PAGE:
Do you want more core strength? Do you wish you were more connected to your core? Are you searching ‘Pilates classes Ballina’ so you can develop core strength? It might be to reduce back pain, or to stop leaking urine when you cough, sneeze, laugh, jump or run. You may have a displaced organ (or prolapse) and you know you need to work ‘down there’ but you don’t know where to start. Or you may be post-natal and wanting to re-strengthen after carrying and birthing a baby. Pelvic prosperity is for women in all of these scenarios. It is the wealth (in spirit and quality of life) that comes from understanding your pelvic floor enough to really look after it.

So first off, your pelvic floor is not a floor. It is not supposed to have the stability of a floor, your pelvic floor is a diaphragm and it mirrors the diaphragm under your ribs. Your pelvic diaphragm is a group of muscles important in women for internal control of the urethra, vagina and rectum and also important for the enjoyment of sex. The pelvic diaphragm muscles are also important for mens health, however the focus of this article is women.

In the exercise world there is a lot of misinformation and confusion about ‘pelvic floor’ strength, the risks of training incorrectly and how best to care for pelvic muscles over the different life stages of life women go through. Most information on pelvic floor health advises ‘strengthening the pelvic floor’ by doing a kegel type exercise – a squeeze and lift of the pelvic floor muscles. This has its place when prescribed to a specific body for specific purpose but this has been taken into the training and exercise world and the side effects for women are not good. The misconception is to learn to brace or grip the pelvic diaphragm at the same time as the deep abdominals to build ‘core strength’. There are a few reasons why this is not a good idea

  1. When we squeeze our pelvic floor Kegel style we are making the muscles stronger, shorter and tighter. Great right? No! What many people don’t realise is that pelvic floor dysfunction often occurs when the pelvic floor is too toned, too strong and too short. In this state the pelvic diaphragm cannot respond to the pressure in the abdomen and so the organs are left unsupported.
  2. When the pelvic diaphragm is trained to be strong and short and tight this leads to further bracing of the deep abdominals, the pelvic diaphragm is so tight it is unable to release with the breath so the the deepest abdominals are not able to engage properly. Training is then only focused on the more superficial muscles and the deep abdominals get left behind.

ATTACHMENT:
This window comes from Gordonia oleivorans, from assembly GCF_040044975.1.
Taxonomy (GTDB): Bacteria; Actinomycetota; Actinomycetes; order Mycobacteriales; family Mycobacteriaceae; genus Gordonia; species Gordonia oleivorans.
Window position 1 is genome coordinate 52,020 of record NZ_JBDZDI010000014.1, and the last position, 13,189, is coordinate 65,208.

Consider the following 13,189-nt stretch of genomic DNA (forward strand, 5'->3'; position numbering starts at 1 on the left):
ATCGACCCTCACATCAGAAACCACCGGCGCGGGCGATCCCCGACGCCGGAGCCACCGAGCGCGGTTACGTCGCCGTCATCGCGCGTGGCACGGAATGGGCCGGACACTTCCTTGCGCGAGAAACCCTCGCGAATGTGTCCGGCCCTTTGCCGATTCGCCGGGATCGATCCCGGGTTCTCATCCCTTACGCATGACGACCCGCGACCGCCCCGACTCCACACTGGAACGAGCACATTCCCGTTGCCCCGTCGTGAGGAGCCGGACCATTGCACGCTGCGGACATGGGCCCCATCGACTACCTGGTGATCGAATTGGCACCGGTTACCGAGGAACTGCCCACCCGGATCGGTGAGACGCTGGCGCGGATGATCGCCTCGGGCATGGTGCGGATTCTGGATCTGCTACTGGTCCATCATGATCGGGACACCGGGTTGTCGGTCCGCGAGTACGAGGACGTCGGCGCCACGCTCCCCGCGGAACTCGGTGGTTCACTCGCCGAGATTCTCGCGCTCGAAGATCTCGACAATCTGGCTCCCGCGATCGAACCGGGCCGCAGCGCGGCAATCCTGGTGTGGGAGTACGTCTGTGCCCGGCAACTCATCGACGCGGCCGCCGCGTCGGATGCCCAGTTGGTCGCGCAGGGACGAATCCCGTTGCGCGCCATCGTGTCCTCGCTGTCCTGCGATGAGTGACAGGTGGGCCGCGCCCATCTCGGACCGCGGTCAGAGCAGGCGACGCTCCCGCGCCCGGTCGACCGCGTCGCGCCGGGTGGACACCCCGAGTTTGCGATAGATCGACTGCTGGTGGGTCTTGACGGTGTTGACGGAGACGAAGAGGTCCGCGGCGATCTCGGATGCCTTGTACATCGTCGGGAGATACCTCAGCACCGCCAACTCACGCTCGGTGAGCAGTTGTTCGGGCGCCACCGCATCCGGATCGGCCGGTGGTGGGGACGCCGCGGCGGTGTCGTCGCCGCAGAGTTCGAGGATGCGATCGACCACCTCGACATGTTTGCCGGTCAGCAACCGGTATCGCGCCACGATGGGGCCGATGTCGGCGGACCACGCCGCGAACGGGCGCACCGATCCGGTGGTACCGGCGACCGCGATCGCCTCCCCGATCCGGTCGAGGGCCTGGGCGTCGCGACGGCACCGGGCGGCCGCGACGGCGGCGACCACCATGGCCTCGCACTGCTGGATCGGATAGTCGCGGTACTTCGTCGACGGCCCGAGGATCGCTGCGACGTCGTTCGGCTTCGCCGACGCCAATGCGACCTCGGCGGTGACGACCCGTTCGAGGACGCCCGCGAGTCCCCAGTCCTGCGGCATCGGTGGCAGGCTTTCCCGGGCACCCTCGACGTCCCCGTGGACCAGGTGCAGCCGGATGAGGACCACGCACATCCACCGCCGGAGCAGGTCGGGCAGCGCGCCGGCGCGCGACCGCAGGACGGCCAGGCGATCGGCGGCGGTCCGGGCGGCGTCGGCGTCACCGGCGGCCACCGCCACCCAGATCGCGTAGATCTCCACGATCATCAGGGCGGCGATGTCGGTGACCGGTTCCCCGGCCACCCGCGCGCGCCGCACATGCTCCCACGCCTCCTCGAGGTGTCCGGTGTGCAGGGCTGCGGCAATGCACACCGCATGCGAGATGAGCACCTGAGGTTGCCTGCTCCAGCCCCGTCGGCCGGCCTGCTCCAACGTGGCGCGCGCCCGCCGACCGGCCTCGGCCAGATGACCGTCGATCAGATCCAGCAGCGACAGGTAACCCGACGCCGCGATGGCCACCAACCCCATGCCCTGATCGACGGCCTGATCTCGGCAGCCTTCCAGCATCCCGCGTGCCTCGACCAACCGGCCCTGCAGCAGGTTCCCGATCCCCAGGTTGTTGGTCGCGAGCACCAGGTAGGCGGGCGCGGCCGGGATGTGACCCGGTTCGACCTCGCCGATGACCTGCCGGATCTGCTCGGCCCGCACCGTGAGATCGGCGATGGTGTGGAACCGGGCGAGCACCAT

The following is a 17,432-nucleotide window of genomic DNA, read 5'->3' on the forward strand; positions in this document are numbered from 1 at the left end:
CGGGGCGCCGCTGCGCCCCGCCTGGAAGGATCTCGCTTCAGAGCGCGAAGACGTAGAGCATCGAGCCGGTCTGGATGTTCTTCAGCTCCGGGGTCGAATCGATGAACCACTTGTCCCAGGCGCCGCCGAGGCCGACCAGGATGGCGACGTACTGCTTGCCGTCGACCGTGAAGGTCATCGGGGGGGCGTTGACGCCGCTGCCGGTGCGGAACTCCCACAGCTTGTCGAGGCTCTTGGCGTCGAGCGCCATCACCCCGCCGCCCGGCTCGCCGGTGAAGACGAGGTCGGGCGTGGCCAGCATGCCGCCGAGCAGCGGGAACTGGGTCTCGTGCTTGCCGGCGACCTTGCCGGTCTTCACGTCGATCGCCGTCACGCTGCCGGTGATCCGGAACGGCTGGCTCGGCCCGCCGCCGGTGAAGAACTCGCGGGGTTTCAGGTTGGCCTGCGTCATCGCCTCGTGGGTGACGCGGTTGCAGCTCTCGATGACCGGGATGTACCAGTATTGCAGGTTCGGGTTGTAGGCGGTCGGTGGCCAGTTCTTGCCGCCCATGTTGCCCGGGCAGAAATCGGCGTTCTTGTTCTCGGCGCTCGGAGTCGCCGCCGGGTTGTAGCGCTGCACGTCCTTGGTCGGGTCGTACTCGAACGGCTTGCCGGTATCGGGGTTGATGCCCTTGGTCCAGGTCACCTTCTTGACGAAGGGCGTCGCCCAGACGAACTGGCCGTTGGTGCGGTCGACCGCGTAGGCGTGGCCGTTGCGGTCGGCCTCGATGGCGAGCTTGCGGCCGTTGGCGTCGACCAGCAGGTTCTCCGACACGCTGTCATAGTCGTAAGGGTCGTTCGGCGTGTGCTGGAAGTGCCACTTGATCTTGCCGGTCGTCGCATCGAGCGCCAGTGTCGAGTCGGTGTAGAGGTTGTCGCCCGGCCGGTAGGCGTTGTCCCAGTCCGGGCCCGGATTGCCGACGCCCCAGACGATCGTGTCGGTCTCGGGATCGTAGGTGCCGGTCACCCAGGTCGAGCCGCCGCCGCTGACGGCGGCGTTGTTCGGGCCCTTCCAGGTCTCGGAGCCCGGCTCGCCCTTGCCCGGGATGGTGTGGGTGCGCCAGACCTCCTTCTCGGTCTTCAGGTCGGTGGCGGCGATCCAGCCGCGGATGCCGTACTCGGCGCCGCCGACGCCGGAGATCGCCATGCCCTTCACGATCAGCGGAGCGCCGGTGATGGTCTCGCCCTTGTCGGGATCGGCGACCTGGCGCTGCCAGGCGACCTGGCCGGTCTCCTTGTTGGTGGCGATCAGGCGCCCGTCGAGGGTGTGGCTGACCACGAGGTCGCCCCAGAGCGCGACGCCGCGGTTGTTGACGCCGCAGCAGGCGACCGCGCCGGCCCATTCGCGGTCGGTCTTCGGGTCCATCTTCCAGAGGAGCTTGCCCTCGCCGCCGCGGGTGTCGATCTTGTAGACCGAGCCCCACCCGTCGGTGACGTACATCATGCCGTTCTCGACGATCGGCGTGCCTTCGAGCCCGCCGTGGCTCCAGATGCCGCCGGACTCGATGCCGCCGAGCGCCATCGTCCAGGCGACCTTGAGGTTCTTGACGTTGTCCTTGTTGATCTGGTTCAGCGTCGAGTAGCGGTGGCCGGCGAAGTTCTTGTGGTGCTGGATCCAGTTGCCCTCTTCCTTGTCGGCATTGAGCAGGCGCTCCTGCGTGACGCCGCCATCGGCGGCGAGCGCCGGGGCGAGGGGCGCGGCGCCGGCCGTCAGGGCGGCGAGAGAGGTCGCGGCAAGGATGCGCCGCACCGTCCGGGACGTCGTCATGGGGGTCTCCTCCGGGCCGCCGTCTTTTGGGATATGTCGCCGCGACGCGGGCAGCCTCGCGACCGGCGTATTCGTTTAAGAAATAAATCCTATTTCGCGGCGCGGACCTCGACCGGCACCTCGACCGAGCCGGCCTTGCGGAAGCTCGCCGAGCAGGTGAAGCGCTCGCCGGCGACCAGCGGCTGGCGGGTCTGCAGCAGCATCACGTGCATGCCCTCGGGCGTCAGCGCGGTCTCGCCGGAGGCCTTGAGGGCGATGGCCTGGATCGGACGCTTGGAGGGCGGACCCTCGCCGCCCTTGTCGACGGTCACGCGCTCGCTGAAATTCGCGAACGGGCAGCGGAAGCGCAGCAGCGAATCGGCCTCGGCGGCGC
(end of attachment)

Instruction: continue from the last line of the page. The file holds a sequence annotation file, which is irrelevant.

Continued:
This leaves women with hypertonic pelvic diaphragm and weak deep abdominals susceptible to back pain and other ailments. They may also have a fine 6 pack or a flat tummy.

A responsive pelvic diaphragm is one that can react and engage when the need arises. Bending down to pick up a child or the shopping; When pressure builds in the torso from a big sneeze; To control a full bladder. Just tightening our pelvic muscles into one contraction does not get us to a responsive pelvic diaphragm.

Release

Release is a word that we don’t hear often associated with the pelvic diaphragm. However the release is what happens after the pelvic diaphragm lifts to support the organs. It responds to the diaphragm under the ribs and moves in tandem with it. If your pelvic muscles are so tight you are not able to release them you may need some treatment from a pelvic floor physiotherapist.

Massaging the muscles around your SITS bones and working with your breath can support the process of releasing the pelvic floor.

Two other important aspects for healing of the pelvic diaphragm are:

  1. Alignment of the pelvis: Our pelvic diaphragm muscles attach to our pelvis. The positioning of our pelvis affects the tone and length of our pelvic muscles. If the pelvis is tucked under all the time the muscles at the front of the pelvic area will be short and tight and will restrict responsiveness of the whole pelvic diaphragm.
  2. Getting the load just right: To load a pelvic diaphragm where the muscles are shortened and tight is very difficult, the abdominals just take over and there is no benefit for pelvic control. Once the pelvic diaphragm is released enough to begin to engage learning to feel the right load is the next step. This is done through trial and error with full attention to alignment.

And this is the way we heal the pelvic diaphragm and create pelvic prosperity for ourselves.

If you would like to try some of these techniques out for yourself, I am running a movement webinar “Pelvic Prosperity” Wednesday 16th September at 8pm via zoom $39. The webinar will cover basic techniques to care for your pelvic diaphragm during exercise and day to day movement. You will also get to keep the recording for your future reference. Sign up here. Be quick and use the code movetonurture to get $10 off the price.

I am Brigid Pearse a certified Pilates instructor and ex-dancer and a mum. I have had several abdominal surgeries for infertility and recovered from birth. I run a fully equipped Pilates studio from my home in Lennox Head and I run community Pilates mat classes in Byron Bay, Ballina and online.

‘Pelvic Prosperity’ and your core – what you need to know

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